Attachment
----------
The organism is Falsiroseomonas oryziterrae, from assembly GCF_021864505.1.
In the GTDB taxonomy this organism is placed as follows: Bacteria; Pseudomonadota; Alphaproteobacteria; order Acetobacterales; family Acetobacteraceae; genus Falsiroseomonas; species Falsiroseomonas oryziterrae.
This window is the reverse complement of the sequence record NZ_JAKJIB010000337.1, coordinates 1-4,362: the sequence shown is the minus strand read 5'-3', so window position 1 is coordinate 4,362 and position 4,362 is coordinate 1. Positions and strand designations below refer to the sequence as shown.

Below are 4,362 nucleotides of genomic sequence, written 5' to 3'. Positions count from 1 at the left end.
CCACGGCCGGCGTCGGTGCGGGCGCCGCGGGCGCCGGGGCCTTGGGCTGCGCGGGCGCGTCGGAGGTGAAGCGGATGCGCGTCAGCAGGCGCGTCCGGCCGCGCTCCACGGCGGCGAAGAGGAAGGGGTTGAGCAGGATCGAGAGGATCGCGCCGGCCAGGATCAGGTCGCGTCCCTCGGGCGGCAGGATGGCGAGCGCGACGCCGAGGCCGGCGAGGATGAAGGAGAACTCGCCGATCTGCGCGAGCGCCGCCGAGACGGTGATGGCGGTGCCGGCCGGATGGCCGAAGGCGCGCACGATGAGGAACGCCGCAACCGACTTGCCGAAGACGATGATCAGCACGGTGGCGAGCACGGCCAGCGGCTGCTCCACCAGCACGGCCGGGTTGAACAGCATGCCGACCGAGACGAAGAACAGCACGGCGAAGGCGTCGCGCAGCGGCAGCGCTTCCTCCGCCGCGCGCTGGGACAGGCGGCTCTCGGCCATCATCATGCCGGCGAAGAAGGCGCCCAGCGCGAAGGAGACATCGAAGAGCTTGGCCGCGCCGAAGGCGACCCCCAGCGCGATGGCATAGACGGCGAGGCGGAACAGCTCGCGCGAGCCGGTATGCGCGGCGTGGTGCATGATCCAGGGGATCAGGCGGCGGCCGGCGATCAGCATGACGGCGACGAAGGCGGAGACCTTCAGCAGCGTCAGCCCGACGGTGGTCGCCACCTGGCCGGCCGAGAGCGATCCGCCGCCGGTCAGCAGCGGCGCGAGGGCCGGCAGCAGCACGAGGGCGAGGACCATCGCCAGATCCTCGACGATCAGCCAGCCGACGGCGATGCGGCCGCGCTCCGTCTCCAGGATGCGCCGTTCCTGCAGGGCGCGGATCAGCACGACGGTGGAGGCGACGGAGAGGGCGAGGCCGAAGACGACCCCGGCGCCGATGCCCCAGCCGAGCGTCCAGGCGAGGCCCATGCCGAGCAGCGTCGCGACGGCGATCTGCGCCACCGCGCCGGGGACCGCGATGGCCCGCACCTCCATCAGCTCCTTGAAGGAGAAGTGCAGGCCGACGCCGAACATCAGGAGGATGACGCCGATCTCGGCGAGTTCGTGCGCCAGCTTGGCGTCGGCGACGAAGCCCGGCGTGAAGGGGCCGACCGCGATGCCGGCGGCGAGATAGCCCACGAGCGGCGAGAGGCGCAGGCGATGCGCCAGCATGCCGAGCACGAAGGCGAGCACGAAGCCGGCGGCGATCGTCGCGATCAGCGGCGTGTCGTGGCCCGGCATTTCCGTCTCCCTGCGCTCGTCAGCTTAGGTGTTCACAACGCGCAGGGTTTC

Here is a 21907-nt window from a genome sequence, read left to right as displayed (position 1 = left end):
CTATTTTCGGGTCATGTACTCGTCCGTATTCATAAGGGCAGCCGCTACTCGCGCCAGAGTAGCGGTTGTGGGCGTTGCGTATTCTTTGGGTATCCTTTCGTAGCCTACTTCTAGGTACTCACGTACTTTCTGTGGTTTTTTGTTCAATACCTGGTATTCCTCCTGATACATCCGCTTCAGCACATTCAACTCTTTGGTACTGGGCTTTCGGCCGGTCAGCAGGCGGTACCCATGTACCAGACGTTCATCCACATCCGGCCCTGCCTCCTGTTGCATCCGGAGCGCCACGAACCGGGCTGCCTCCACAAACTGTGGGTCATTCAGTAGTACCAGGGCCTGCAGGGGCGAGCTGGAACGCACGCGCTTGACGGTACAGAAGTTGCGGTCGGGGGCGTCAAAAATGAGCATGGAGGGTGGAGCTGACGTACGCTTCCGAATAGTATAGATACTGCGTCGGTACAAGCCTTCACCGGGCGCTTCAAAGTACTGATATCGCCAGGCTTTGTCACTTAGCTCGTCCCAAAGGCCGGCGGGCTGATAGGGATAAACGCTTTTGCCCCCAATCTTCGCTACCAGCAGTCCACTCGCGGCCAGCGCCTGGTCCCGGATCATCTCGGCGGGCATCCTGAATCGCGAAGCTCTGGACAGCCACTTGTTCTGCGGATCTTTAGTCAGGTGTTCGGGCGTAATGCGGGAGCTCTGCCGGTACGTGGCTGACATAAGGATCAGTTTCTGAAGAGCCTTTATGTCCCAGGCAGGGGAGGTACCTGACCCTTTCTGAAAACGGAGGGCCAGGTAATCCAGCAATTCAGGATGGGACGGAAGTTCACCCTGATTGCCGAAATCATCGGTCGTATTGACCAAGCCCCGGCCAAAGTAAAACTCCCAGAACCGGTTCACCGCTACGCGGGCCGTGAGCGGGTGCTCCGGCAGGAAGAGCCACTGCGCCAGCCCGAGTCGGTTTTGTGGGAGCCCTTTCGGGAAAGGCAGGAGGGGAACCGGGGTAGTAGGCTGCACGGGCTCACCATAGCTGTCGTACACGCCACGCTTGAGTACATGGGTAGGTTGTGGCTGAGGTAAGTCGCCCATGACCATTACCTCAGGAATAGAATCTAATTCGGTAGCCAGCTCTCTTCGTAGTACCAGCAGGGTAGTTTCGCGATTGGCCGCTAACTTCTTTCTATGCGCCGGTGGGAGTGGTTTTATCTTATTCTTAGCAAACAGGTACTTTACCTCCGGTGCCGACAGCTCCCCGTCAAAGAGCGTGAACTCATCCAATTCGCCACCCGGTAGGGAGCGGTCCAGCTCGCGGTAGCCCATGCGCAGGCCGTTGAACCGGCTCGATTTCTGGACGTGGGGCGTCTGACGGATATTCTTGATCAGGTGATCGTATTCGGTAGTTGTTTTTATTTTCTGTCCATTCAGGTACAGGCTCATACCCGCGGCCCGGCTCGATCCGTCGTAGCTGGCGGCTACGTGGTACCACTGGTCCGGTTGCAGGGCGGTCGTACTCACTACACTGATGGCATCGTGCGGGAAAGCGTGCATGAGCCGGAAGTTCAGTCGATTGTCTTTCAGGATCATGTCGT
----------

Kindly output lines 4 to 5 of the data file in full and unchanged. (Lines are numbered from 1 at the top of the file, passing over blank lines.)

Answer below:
Below are 4,362 nucleotides of genomic sequence, written 5' to 3'. Positions count from 1 at the left end.
CCACGGCCGGCGTCGGTGCGGGCGCCGCGGGCGCCGGGGCCTTGGGCTGCGCGGGCGCGTCGGAGGTGAAGCGGATGCGCGTCAGCAGGCGCGTCCGGCCGCGCTCCACGGCGGCGAAGAGGAAGGGGTTGAGCAGGATCGAGAGGATCGCGCCGGCCAGGATCAGGTCGCGTCCCTCGGGCGGCAGGATGGCGAGCGCGACGCCGAGGCCGGCGAGGATGAAGGAGAACTCGCCGATCTGCGCGAGCGCCGCCGAGACGGTGATGGCGGTGCCGGCCGGATGGCCGAAGGCGCGCACGATGAGGAACGCCGCAACCGACTTGCCGAAGACGATGATCAGCACGGTGGCGAGCACGGCCAGCGGCTGCTCCACCAGCACGGCCGGGTTGAACAGCATGCCGACCGAGACGAAGAACAGCACGGCGAAGGCGTCGCGCAGCGGCAGCGCTTCCTCCGCCGCGCGCTGGGACAGGCGGCTCTCGGCCATCATCATGCCGGCGAAGAAGGCGCCCAGCGCGAAGGAGACATCGAAGAGCTTGGCCGCGCCGAAGGCGACCCCCAGCGCGATGGCATAGACGGCGAGGCGGAACAGCTCGCGCGAGCCGGTATGCGCGGCGTGGTGCATGATCCAGGGGATCAGGCGGCGGCCGGCGATCAGCATGACGGCGACGAAGGCGGAGACCTTCAGCAGCGTCAGCCCGACGGTGGTCGCCACCTGGCCGGCCGAGAGCGATCCGCCGCCGGTCAGCAGCGGCGCGAGGGCCGGCAGCAGCACGAGGGCGAGGACCATCGCCAGATCCTCGACGATCAGCCAGCCGACGGCGATGCGGCCGCGCTCCGTCTCCAGGATGCGCCGTTCCTGCAGGGCGCGGATCAGCACGACGGTGGAGGCGACGGAGAGGGCGAGGCCGAAGACGACCCCGGCGCCGATGCCCCAGCCGAGCGTCCAGGCGAGGCCCATGCCGAGCAGCGTCGCGACGGCGATCTGCGCCACCGCGCCGGGGACCGCGATGGCCCGCACCTCCATCAGCTCCTTGAAGGAGAAGTGCAGGCCGACGCCGAACATCAGGAGGATGACGCCGATCTCGGCGAGTTCGTGCGCCAGCTTGGCGTCGGCGACGAAGCCCGGCGTGAAGGGGCCGACCGCGATGCCGGCGGCGAGATAGCCCACGAGCGGCGAGAGGCGCAGGCGATGCGCCAGCATGCCGAGCACGAAGGCGAGCACGAAGCCGGCGGCGATCGTCGCGATCAGCGGCGTGTCGTGGCCCGGCATTTCCGTCTCCCTGCGCTCGTCAGCTTAGGTGTTCACAACGCGCAGGGTTTC